Tia (Kim Richards) and Tony (Ike Eisenmann) are two orphaned youngsters with extraordinary powers. Lucas Deranian (Donald Pleasence) poses as their uncle in order to get the kids into the clutches of Deranian's megalomaniacal boss, evil millionaire Aristotle Bolt (Ray Milland), who wants to exploit them. Jason (Eddie Albert), a cynical widower, helps Tia and Tony "escape to witch mountain," while at the same time Tia and Tony help Jason escape the pain of the loss of his wife.
Eddie Albert ... Jason O'Day
Ray Milland ... Aristotle Bolt
Donald Pleasence ... Lucas Deranian
Kim Richards ... Tia Malone
Ike Eisenmann ... Tony Malone
Walter Barnes ... Sheriff Purdy
Reta Shaw ... Mrs. Grindley
Denver Pyle ... Uncle Bene
Alfred Ryder ... Astrologer
Lawrence Montaigne ... Ubermann
Terry Wilson ... Biff Jenkins
George Chandler ... Grocer
Dermott Downs ... Truck
Shepherd Sanders ... Guru
A long time ago, I was into books. This isn't a light phrase, I took out multitudes of them from the library. Alexander Key wrote a neat novel called "Escape to Witch Mountain" about a priest named Father O'Day who helps two siblings return to their people. It was a very good book, and I knew when I bought the book from the Book Fair that it was a reprint to endorse the movie. However, at that time, my movie-experiences were minimal. It took several years for me to actually be able to see the movie (when Disney first brought out the Disney Channel, iirc) and I was a bit surprised at the liberties that were taken with Key's book. The priest became the widower, and the beat up car became the RV. Bolt was not in the book, but he was an interesting main-villian, and I enjoyed the movie. My son, who is now 6 (Tues this week) enjoys watching it on VHS as much as I do!
Return was not as good--it was a "let's make money by doing a sequel" but it was cool too. As that 5th grader, I knew what it was to be outside the norm, and I wanted to have the same powers that Tia did, so I guess that's saying something!
I too place this movie with Parent Trap, Candleshoe, and Freaky Friday. Good movies that I don't have to worry about my child "catching" wrong words from!
In 1975, I was 11 years old. "Escape To Witch Mountain" played to a packed house at a now-defunct old theatre called, Miracle. People were sitting on the floor because they sold more tickets than they had seats. I'd never seen anything like that before.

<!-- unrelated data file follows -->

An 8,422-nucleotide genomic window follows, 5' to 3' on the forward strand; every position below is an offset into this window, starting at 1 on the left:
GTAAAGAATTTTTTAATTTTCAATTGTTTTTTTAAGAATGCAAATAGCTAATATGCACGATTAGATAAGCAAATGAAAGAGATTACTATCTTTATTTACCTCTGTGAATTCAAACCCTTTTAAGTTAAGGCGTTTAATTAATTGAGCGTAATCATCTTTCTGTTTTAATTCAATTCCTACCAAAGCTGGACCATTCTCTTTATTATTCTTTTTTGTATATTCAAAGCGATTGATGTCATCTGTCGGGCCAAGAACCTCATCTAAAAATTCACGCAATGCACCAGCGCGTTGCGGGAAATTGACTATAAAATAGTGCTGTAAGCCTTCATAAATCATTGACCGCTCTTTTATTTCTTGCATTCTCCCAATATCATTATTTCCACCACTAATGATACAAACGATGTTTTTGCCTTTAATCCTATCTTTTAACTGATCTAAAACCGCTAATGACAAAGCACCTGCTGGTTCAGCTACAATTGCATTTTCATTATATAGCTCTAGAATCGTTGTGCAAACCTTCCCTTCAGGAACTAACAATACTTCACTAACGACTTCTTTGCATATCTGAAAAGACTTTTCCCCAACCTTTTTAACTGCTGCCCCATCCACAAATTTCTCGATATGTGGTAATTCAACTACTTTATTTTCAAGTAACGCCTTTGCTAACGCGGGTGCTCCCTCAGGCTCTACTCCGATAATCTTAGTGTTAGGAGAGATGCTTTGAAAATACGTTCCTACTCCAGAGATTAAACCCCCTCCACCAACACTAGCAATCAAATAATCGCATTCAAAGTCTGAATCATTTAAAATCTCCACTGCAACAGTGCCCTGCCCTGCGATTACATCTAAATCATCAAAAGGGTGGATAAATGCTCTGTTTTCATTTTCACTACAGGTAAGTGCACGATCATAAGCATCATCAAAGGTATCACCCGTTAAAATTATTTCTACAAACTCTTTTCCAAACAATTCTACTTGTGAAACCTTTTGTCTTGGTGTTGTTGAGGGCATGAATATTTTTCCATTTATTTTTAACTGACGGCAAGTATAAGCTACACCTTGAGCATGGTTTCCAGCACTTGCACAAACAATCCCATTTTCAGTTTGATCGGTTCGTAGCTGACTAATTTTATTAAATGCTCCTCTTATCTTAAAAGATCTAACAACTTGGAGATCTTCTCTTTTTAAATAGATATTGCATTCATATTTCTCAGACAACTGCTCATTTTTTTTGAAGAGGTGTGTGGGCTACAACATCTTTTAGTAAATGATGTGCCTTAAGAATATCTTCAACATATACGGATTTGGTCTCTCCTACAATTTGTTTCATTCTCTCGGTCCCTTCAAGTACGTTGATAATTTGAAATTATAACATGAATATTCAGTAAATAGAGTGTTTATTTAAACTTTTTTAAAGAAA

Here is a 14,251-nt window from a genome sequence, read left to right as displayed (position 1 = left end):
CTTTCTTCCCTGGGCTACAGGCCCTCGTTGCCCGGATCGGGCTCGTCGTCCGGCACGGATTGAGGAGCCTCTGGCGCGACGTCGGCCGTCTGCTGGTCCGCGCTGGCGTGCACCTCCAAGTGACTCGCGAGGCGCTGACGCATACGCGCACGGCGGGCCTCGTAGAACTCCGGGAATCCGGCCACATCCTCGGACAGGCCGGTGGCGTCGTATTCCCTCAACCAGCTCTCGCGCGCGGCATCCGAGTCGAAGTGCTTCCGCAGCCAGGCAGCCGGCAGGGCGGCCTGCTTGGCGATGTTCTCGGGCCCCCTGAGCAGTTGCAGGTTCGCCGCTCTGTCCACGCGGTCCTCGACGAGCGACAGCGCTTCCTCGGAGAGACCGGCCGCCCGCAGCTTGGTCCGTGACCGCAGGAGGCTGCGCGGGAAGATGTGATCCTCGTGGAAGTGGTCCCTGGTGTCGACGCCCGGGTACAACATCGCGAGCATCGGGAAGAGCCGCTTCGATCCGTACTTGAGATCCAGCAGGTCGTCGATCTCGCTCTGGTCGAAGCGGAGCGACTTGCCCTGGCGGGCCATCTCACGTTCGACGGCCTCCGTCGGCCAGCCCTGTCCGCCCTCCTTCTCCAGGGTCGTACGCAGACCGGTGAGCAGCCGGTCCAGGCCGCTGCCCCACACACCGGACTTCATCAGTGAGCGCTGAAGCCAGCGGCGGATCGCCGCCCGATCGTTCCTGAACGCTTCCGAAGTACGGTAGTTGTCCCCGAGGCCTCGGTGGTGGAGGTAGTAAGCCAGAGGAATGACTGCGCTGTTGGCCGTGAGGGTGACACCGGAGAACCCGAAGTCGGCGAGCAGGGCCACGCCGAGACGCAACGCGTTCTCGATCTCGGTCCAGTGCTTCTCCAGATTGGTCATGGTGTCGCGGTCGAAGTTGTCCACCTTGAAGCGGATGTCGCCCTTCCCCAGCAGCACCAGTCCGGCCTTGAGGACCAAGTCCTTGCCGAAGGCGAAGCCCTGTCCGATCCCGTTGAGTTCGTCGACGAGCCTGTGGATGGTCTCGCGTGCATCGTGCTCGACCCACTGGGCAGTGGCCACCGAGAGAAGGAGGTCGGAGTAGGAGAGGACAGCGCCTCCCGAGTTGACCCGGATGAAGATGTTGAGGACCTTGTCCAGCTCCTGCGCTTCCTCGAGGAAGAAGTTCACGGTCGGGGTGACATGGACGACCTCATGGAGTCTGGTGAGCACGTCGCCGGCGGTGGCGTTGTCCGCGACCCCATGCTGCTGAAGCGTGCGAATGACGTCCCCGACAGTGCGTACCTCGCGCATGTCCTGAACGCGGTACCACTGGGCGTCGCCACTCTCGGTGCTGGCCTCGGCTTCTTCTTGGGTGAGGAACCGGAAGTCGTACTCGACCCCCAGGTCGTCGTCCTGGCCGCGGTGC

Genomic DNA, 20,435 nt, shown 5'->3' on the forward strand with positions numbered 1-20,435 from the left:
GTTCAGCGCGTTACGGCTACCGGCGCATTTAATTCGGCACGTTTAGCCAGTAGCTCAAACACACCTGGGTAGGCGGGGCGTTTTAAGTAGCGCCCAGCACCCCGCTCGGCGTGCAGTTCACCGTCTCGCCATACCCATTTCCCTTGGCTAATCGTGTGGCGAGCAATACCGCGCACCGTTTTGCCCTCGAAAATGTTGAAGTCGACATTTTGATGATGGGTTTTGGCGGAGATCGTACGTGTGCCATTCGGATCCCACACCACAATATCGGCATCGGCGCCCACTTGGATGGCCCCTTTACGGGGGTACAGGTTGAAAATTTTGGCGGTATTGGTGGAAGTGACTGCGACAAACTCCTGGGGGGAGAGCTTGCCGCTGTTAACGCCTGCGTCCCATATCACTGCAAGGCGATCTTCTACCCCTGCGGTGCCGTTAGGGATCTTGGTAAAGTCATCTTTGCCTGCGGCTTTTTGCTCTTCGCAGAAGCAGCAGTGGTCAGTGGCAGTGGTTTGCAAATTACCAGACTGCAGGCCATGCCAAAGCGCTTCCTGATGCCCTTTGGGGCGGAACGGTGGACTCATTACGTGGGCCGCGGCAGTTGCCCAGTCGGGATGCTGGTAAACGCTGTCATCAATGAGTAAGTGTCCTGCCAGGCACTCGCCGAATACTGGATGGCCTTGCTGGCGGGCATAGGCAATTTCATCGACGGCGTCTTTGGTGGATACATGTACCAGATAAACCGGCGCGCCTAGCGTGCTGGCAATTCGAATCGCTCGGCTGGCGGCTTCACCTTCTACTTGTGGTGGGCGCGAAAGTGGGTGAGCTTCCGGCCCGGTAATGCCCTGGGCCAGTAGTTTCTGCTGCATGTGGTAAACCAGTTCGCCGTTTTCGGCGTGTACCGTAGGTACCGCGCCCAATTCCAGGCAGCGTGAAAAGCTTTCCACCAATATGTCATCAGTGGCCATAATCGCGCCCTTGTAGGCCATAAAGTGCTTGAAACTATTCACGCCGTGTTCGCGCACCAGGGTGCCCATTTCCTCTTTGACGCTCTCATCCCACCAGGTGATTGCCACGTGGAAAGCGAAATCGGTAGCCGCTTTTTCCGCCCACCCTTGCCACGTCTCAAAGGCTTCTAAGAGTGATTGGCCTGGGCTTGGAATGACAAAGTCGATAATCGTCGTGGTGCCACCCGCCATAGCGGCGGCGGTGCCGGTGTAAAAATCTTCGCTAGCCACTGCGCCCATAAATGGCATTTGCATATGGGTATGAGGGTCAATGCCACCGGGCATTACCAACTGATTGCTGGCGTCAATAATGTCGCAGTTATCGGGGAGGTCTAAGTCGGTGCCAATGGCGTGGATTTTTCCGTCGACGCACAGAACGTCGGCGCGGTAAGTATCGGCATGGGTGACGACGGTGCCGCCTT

My dad and step mom took me to the movie and we got the last of the few remaining seats. They probably only took me because it was a Disney flick. Had to be harmless, right? Hardly. Afterward, they were puzzled by the seemingly surprising UFO angle. I remember being absolutely transfixed. I'm still fascinated with mysterious stuff like UFOs and ghosts. I wasn't supposed to like that stuff but this film made it impossible for me not to.
And I identified with the kid heroes on a deeper level as well. I, myself, was kind of a ragamuffin misfit kid from a broken home who spent weekends with my dad's new blended family. I felt the siblings' pain at being torn from their home. Tia broke my heart. She was as fragile as me, but far stronger when it really counted. Tony was just hot! Older and very cute at 13. And those powers they had? How cool was that? By the time the credits rolled, I knew I'd seen the best movie ever!
I was lucky enough to have an older cousin who loved movies and hanging out with me and she bought the Disney movie record for me. I don't know if any of you remember these; Disney used to release LPs of the audio track of some of their movies, usually truncated and featuring narration. In the case of "Escape", it was narrated by Eddie Albert. This thing enabled me to memorize every line of Tony and Tia's dialog and much of that of the other characters, too. I still have it, though the sleeve is long lost. It's tough for me to watch the movie without speaking along with the characters (especially Tia), at least in my head.
My cousin also bought me Alexander Key's book. Boy, Disney sure took liberties, didn't they? Key's book is far more serious and developed and meaningful. I tried to take the best parts from the book and the movie and incorporate them together into the Tony and Tia of my imagination. It deepened them. Too bad there was no fanatic outlet back in those days! It was pretty egolesss of Alexander Key for coming together with Disney on the eventual novelization of "Return". Without Key's kind participation, it would of been an empty exercise. I was especially impressed with how he incorporated the issue of Tia needing to learn to speak.